• 4) Scoop cat litter with leftover bags or use one to line the litter box.
  • 5) Hang a cedar closet bag (fill a bag with cedar chips, tie it closed, then poke several small holes in the bottom with a safety pin) to repel moths. Or fill the bag with flower petals, crushed fragrant leaves, and a couple of drops of aromatic oil for an easy DIY sachet to freshen up musty drawers.
  • 6) Fill a bag with distilled white vinegar (a couple of inches below the vent holes), then tie it around your showerhead to remove soap scum and mildew.
  • 7) Cover fragile plants with plastic bags if you detect frost on the way. Same goes for outdoor padlocks in the winter to keep them from freezing.
  • 8) Replace bubble wrap with plastic bags when mailing packages. You can use the same trick when packing away breakable holiday decorations.
  • 9) Use the plastic to stuff winter boots or bags you don’t use in the summer to help them keep their shape.
  • 10) Put plastic bags under furniture you’re painting. They also work great for protecting tables and counters when kiddos are doing craft projects.

 

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And of course, we’re always looking for other ways to cut back on waste, like by making clothes from recycled plastic and offering reusable shippers. Because just like you, every step we take counts!

 

How to Make Fabric From Recycled Plastic Bottles

Make no mistake: Recycled fabrics are the most sustainable fabrics you can find. “Ya, but recycled fabrics still use so much energy to convert old stuff into new fabric…” Yes, but they don’t use nearly as much energy or resources as creating fibers and fabrics from scratch.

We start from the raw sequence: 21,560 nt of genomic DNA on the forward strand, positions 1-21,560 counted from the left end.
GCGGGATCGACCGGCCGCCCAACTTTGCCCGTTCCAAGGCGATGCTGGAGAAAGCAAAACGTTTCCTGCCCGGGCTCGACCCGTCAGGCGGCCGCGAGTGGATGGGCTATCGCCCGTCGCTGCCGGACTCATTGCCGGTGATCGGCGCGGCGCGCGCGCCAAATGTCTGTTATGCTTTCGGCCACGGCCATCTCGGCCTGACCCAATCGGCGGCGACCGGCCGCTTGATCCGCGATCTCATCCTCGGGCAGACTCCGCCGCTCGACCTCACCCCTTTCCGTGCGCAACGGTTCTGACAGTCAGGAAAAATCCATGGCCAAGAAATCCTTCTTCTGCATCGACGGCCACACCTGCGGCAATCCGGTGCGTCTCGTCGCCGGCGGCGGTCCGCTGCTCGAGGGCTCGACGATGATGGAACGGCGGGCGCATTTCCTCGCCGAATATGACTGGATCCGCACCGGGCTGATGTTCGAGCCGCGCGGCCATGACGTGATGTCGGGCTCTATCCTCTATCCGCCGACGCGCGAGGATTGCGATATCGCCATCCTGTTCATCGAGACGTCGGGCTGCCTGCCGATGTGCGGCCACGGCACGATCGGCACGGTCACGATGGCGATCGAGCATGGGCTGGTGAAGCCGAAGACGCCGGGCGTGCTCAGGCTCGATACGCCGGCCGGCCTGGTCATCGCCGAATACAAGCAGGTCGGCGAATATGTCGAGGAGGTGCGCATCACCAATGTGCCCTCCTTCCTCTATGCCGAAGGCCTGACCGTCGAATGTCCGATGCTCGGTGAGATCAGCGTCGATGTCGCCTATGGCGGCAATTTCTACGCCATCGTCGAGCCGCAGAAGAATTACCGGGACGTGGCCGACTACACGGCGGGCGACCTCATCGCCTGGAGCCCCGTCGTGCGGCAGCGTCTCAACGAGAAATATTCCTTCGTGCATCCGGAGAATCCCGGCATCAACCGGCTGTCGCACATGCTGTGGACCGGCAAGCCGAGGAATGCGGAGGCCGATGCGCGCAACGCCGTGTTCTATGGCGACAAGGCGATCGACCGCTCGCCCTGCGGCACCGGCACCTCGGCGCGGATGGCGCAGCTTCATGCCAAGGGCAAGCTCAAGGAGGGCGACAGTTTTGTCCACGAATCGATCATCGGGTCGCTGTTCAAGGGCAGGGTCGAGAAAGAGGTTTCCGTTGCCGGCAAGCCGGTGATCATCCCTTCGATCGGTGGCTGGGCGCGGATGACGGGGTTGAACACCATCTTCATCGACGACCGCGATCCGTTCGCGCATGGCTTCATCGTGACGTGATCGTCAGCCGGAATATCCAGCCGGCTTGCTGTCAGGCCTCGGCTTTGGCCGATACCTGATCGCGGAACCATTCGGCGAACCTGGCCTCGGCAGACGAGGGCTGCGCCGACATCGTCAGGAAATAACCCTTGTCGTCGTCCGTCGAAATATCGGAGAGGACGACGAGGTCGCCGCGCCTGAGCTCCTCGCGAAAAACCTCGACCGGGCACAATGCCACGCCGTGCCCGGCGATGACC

Take new polyester vs. recycled polyester. Virgin polyester is made from a combination of coal, ethylene (which is derived from petroleum), air, and water, which are formed from a chemical reaction under extremely high heat (If you’re a science nerd, here’s all the chemistry behind it). It’s a high energy process that relies on even more energy and natural resources when you consider the amount of resources it takes to extract coal and petroleum from the earth. Not great.

Recycled polyester, on the other hand, is made from recycled plastic bottles which cuts out the need for petroleum and coal extraction. Our recycled polyester literally starts at the dump to collect plastic bottles that don’t belong in landfills (yay waste-reduction!). From there, the plastic bottles are shredded into flakes by a machine (that can be run on renewable energy!). Those flakes are melted down into pellets, then the pellets are extruded (think spun and pulled like taffy) into yarn. The yarn is then knitted, cut, and sewn into clothing just like any other yarn. Check out this video for the whole breakdown.

 

It takes about 9 bottles to make one T-shirt. All of our recycled polyester fibers are made from 100% post-consumer plastic bottles and they’re GRS Certified (Global Recycling Standard). Only 9% of the Earth’s plastic has been recycled, but we’re committed to boosting that percentage by using more recycled polyester every year.

In 2018 alone, we spared 12 tons of reusable material from entering the landfill, 8.7 million gallons of water, and 51 tons of C02 emissions by using recycled wool, recycled cotton and recycled polyester. The future is recycled!

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Shop Men’s Recycled Styles

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Shop Women’s Recycled Styles